Unless you have been living under a rock, you know at least the very basics about GDPR (General Data Protection Regulation). However, if you have entirely no clue what we are referring too, let’s break down what GDPR is. In its essence, GDPR refers to a set of rules and guidelines created to give citizens of the European Union control over their personal and identifiable data across the web. It was designed with the intentions to simplify the way data is submitted, processed, and shared between businesses and their user base.
Although parliament approved the regulation on April 14, 2016, businesses were given two years to meet “compliance.” So, in essence, the law affects everywhere because with many companies now thriving more and more in the digital space, anyone is susceptible to having website visitors – for example – from the EU. In other words, even if you are a small business owner in Texas, as long as you sell goods or services online and ship or accept clients/customers from any of the EU regulated countries, then you must be under compliance.
Why GDPR Matters
We believe, firmly, that these regulatory changes will bring positive changes to the digital space. While many small business owners may feel different due to the amount of work it takes to become compliant – mainly when you have been collecting data for your business for years. However, the impact that GDPR will have in the digital/online markets will maintain for months and even years to come. One of the aspects that we wanted to explore was the financial one because also if you are not an online retailer, there is going to be a significant period of transition for your business.
The Trust Factor
The primary reason why GDPR came to pass was due to the continues mistrust that consumers had with the use of their data and how businesses share this data across various third-party vendors. Let’s face it; personal data has become the most critical piece of content for any company. It is the force that allows applications and systems to mold the customer experience and generate strategies. When a brand knows very little about the users it actively markets too, it becomes that must harder for the company to grow, scale, and even innovate.
However, there has to be a line, and consumers have officially drawn it. Companies will no longer have the option to be vague about the way market their products. It has now become evident that what consumers want more than ever is authenticity and trust from the brands they know and love. Without it, a company can face a real risk as it will no longer be able to achieve goals, and without these innovations – as previously mentioned – will stunt any growth.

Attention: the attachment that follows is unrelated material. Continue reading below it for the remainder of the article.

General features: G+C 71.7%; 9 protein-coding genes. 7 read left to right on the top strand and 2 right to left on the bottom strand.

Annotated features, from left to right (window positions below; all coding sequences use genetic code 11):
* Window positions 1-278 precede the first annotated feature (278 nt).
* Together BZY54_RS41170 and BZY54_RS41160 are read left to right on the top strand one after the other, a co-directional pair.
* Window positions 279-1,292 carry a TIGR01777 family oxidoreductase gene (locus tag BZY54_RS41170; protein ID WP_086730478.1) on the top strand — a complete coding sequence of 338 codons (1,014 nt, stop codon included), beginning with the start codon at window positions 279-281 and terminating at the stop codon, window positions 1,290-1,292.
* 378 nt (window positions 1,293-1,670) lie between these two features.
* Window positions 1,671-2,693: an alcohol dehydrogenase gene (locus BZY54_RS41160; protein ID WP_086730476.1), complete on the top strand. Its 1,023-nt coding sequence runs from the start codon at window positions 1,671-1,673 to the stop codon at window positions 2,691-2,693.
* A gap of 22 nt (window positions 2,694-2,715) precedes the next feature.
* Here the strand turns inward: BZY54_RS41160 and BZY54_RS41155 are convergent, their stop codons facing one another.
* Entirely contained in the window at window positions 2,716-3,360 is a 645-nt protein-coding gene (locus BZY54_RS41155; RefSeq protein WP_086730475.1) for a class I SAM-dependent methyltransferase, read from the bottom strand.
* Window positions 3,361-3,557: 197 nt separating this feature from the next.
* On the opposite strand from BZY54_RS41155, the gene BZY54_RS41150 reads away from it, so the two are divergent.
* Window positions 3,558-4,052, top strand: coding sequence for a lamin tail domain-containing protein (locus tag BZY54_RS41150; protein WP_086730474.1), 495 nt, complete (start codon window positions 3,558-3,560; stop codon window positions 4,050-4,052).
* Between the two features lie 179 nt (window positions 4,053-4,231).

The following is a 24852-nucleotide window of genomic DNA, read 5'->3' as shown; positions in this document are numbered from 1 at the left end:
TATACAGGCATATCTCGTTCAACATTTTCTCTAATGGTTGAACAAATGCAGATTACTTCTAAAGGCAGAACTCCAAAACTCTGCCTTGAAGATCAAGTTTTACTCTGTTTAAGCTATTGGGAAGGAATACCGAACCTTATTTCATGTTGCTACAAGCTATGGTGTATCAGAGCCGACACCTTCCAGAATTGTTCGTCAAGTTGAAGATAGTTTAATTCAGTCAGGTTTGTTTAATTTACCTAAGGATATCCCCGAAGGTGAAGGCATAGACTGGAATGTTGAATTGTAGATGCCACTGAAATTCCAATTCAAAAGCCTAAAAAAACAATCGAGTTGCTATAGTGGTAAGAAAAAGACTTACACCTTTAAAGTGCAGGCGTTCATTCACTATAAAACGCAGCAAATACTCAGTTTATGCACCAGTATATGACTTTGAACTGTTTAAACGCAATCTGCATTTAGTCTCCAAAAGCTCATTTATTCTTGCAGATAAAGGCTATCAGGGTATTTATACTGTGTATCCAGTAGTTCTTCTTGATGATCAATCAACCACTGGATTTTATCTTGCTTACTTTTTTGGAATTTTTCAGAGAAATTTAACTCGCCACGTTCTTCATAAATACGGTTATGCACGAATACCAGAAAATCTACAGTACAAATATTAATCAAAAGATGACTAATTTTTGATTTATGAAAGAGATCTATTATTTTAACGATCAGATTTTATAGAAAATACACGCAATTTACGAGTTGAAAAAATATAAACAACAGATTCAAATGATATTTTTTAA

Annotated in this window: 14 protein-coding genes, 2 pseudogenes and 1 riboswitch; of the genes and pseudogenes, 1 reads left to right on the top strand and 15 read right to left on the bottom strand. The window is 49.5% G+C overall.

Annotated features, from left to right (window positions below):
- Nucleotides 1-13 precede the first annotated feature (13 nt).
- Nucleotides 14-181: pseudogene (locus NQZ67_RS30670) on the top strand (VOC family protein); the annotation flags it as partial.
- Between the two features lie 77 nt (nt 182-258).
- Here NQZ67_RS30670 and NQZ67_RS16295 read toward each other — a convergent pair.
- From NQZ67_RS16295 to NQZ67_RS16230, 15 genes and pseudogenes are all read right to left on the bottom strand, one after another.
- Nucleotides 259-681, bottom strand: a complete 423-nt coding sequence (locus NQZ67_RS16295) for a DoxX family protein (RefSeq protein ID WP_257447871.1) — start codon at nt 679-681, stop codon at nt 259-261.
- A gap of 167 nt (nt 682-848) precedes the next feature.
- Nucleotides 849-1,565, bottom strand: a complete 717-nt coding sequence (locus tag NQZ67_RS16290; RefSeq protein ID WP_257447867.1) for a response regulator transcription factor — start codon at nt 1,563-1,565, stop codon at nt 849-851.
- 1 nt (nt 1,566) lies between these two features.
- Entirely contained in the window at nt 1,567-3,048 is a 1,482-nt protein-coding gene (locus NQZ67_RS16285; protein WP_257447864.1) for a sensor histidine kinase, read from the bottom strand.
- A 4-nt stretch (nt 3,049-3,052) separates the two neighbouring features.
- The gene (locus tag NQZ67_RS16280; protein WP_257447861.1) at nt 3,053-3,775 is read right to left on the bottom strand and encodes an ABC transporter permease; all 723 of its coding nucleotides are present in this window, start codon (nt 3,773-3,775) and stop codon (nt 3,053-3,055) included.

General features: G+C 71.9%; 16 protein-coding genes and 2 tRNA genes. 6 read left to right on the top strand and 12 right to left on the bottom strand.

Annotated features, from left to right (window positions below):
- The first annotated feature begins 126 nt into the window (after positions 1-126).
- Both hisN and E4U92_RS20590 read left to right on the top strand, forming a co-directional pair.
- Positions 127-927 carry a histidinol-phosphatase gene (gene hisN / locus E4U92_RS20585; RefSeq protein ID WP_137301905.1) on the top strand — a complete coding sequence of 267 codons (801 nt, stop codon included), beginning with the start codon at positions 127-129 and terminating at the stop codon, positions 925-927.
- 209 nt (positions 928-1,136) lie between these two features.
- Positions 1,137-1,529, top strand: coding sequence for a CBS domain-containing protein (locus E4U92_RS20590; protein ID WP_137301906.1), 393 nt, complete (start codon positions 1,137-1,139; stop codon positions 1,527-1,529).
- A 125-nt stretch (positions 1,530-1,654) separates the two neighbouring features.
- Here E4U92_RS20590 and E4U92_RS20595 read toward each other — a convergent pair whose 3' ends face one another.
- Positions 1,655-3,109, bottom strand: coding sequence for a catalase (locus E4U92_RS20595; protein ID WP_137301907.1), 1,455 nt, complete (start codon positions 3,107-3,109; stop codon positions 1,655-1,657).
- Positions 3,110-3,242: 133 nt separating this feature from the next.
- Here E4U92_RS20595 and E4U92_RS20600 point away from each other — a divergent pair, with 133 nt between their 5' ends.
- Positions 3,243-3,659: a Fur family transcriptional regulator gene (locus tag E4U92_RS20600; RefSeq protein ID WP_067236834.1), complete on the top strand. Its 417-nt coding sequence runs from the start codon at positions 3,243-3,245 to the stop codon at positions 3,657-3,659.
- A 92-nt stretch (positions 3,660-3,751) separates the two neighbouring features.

The Credibility Factor
When you are conducting business online (or even offline for that matter) it becomes increasingly important to be credible. What is found on the web often remains there for years to come and companies have to become aware of the ramifications that can arise from not being socially responsible with user data. Whether or not you operate a business within the EU, the concept of providing transparency to users regarding their data can do wonders for your bottom line.
Recent incidents of data breaches across the US alone, have given users a bad taste by some of the most trusted brands in the country. GDPR has provided small businesses an opportunity to shine. In some cases, it has allowed small businesses to outperform more prominent brands because they have smaller assets to protect and newer sets of user data to manage.
The Financial Factor
For a small brick and mortar company, complying with the new GDPR can mean a trip to your legal counsel’s office for a brief rundown on this new law. For a much larger organization, GDPR equals a mid-size legal team working closely with a marketing/sales and accounts management department to maintain full compliance across the board. In other words, this will have a significant financial impact on any organization. The return, however, is one of the main reasons why you should consider compliance even if you are not a citizen of the EU.
Many believe that the financial ramifications occur when a company is going into compliance, but that is not the case. The real economic consequences happen when consumers begin to lose trust in the services and products that you offer. After all, people buy from those they trust, which is why GDPR can be used to enable business rather than hindering it.
Overall Company Culture
As we continue to move into an era where consumers will have more and more power over their name and data, it is up to brands and companies to create a culture focused on the consumer first. Being accountable as an organization for the data that we store on behalf of our customers will be the difference between trust and discredit.